Apple more proprietary than Microsoft, survey finds

Who is the new closed overlord? Apple, if a recent survey is to be believed.

In the interest of finding an alternative to the Microsoft overlord, we may be rushing headlong into a new, even more proprietary overlord. Its name?

Apple.

According to a recent poll that The Register ran with its readers, 55 percent crown Apple as the King of Closed, while only 21 percent awarded that dubious distinction to Microsoft. Twenty-four percent think they're equally bad.

While I'm a big Apple fan, and like using it as the foundation for a wide range of open-source software that I happily run on my Mac , I can sympathize with the sentiments of The Register's developer audience:

The most frequently cited reason for regarding Apple as closed was the end-to-end proprietary nature of its offerings, which tie hardware to software to services and in a way that is thought to restrict choice and interoperability. Whether it's OS X being wedded to the Mac, the iPod being dependent on the iTunes service, or iPhone software distribution being controlled via the Apple Store, there is a strong perception that openness is not always the biggest priority for Apple.

For developers in particular, this end-to-end proprietary approach appears to be a big turn-off, which is interesting given that one of the most frequently cited strengths of the Mac, for example, is the Unix foundation that underpins OS X, which is generally considered to be an indicator of openness and compliance with standards....In terms of specifics, references were made to lack of transparency with regard to proprietary API specifications, and being secretive about known faults, vulnerabilities, and so on - behaviour that Microsoft simply could not get away with nowadays without drawing fire from its customers or the regulator.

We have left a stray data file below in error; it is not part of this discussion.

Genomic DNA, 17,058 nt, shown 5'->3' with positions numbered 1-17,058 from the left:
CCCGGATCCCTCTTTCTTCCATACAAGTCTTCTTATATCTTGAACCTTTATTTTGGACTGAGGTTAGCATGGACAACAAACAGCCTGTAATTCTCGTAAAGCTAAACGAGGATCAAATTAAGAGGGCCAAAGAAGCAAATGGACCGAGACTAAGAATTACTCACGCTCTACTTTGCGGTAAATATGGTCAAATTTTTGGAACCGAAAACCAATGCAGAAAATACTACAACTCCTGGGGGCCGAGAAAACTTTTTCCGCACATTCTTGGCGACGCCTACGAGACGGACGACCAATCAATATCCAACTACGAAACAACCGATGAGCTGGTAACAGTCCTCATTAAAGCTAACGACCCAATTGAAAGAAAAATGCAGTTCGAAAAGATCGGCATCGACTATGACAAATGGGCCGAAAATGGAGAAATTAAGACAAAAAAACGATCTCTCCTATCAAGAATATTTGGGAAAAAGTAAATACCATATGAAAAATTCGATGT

So, even as Microsoft seeks to find ways to open up , Apple is content to close off, figuring that its consumer crowd simply wants something that works, regardless of the consequences to ultimate computing freedom. This is, in fact, precisely how Microsoft started down its now well-worn path to closing off customer choice: tie products together to make them work well together, and often to the exclusion of third-party alternatives.

Will Apple become the next Microsoft? Time will tell. But its recent action toward open-source Songbird, which poses a threat (albeit a weak one) to iTunes, is no credit to an organization that bills itself as the cool alternative to stodgy Microsoft. Cool? Maybe. Alternative? Well, that would mean that it would have to be different.

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About the author

    Matt Asay is chief operating officer at Canonical, the company behind the Ubuntu Linux operating system. Prior to Canonical, Matt was general manager of the Americas division and vice president of business development at Alfresco, an open-source applications company. Matt brings a decade of in-the-trenches open-source business and legal experience to The Open Road, with an emphasis on emerging open-source business strategies and opportunities. He is a member of the CNET Blog Network and is not an employee of CNET. You can follow Matt on Twitter @mjasay.

     

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